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What Do Cancer Stages And Grades Mean
The stage of a cancer describes the size of a tumour and how far it has spread from where it originated. The grade describes the appearance of the cancerous cells.
If youre diagnosed with cancer, you may have more tests to help determine how far it has progressed. Staging and grading the cancer will allow the doctors to determine its size, whether it has spread and the best treatment options.
Breast Cancer Stage: What Do They Mean
Stages are numbers used to describe how far a cancer has advanced and where it has spread in the body. Cancer that has not spread beyond your breast is considered local.
Regional cancer has spread into the breast skin, chest structures, and lymph nodes. When cancer spreads to other parts of the body, it is considered distant since it exists far away from just the breasts.
Your prognosis, or your long-term outcome, relies heavily on what stage your cancer is. Cancer stages are often further broken down into subcategories to provide more specific information.
Staging previously relied only on whether it is invasive or noninvasive, the tumors size, which lymph nodes contained cancer, and where and how far the cancer had spread.
Estrogen receptor, progesterone receptor, and HER2 status all have to do with the specific hormones and/or proteins involved in your cancer. The tumor grade describes what the cancer cells look like.
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Expert Review And References
- American Cancer Society. Breast Cancer. 2015: .
- de Boer M, van Dijck JA, Bult P, Borm GF, Tjan-Heijnen VC. Breast cancer prognosis and occult lymph node metastases, isolated tumor cells, and micrometastases. Journal of the National Cancer Institute. Oxford University Press 2010.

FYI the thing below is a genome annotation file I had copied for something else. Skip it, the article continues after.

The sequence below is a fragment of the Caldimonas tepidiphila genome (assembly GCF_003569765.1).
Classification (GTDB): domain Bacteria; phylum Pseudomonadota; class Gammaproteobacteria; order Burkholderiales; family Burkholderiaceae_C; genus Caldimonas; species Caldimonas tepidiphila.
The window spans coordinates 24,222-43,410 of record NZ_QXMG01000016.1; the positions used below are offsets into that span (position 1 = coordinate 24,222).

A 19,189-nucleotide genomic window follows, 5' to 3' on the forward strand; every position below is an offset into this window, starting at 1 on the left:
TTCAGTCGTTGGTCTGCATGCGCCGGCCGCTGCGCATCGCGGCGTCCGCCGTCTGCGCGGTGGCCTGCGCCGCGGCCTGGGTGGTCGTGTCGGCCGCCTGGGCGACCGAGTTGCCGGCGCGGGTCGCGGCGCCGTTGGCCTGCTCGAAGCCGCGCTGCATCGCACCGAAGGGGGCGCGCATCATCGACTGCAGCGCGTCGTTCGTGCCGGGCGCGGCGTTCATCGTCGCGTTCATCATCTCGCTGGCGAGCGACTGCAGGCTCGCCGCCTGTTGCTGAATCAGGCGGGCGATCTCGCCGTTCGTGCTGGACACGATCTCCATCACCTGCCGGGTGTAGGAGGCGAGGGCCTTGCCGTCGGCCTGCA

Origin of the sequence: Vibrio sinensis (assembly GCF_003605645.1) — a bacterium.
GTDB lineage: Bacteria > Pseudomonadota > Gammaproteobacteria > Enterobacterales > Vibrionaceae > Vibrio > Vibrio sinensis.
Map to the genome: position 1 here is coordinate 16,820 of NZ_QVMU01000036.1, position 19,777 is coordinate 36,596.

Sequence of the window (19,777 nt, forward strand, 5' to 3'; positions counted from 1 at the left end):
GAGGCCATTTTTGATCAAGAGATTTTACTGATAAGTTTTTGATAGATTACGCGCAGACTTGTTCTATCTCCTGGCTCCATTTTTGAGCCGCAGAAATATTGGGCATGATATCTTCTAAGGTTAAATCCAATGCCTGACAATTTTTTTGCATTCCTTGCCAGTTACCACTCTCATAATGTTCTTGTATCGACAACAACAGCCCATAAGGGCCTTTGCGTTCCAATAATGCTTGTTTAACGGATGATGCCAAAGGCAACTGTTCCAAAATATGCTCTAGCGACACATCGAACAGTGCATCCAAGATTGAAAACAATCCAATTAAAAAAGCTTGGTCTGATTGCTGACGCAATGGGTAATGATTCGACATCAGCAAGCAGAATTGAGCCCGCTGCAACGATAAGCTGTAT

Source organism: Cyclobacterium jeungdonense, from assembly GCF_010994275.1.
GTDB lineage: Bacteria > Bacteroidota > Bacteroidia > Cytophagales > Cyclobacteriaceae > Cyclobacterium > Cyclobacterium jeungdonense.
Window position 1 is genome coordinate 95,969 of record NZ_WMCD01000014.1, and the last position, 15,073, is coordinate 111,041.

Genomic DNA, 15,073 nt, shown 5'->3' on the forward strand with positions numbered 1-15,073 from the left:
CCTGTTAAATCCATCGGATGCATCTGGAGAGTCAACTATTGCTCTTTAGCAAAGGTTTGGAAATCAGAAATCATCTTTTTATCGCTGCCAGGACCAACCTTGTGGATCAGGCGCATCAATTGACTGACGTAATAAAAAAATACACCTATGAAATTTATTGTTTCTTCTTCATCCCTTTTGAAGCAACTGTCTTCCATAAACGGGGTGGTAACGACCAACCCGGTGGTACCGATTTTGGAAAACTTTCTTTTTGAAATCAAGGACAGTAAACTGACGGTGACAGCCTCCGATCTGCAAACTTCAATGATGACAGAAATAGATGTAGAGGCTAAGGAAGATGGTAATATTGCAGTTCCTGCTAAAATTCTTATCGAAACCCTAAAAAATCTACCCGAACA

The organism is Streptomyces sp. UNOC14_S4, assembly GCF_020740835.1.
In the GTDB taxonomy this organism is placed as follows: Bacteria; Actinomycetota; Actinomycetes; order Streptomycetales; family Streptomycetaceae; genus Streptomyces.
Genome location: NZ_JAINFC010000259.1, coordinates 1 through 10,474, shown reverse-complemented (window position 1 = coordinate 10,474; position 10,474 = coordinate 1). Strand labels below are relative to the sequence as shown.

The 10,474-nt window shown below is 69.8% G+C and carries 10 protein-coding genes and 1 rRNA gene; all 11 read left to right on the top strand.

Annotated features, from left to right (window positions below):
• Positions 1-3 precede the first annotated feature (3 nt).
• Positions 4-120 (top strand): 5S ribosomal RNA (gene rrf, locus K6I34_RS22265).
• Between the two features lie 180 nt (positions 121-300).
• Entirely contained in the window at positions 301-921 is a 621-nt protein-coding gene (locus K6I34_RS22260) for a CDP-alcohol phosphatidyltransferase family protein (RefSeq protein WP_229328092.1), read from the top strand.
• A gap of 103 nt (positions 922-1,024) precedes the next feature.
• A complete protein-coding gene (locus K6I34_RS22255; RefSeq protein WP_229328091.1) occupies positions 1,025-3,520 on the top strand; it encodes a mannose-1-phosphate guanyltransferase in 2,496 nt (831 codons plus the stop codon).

- Lonning PE. Breast cancer prognostication and prediction: are we making progress?. Annals of Oncology. Oxford: Oxford University Press 2007.
- Morrow M, Burstein HJ, and Harris JR. Malignant tumors of the breast. DeVita VT Jr, Lawrence TS, & Rosenberg SA. Cancer: Principles and Practice of Oncology. 10th ed. Philadelphia: Wolters Kluwer Health/Lippincott Williams & Wilkins 2015: 79: 1117-1156.
- Tripathy D, Eskenazi LB, Goodson, WH, et al. Breast. Ko, A. H., Dollinger, M., & Rosenbaum, E. Everyone’s Guide to Cancer Therapy: How Cancer is Diagnosed, Treated and Managed Day to Day. 5th ed. Kansas City: Andrews McMeel Publishing 2008: pp. 473-514.
Stage 2 Breast Cancer
Stage 2 breast cancer is divided into two groups:
- Stage 2A
- Stage 2B
Stage 2A can mean:
No cancer is seen in the breast but cancer is found in one to three lymph nodes under the arm or near the breastbone
The cancer in the breast is 2cm or smaller and cancer is found in one to three lymph nodes under the arm or near the breastbone.
The cancer in the breast is larger than 2cm but smaller than 5cm and no cancer is found in the lymph nodes under the arm.
Stage 2B can mean:
The cancer in the breast is larger than 2cm but smaller than 5cm. Cancer is found in one to three lymph nodes under the arm or near the breastbone
The cancer in the breast is larger than 5cm and no cancer is found in the lymph nodes under the arm.
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Side Effects And Complications
Its important to tell your oncologist about all symptoms, even if they seem minor. Your healthcare team will work with you to ease side effects and deal with complications.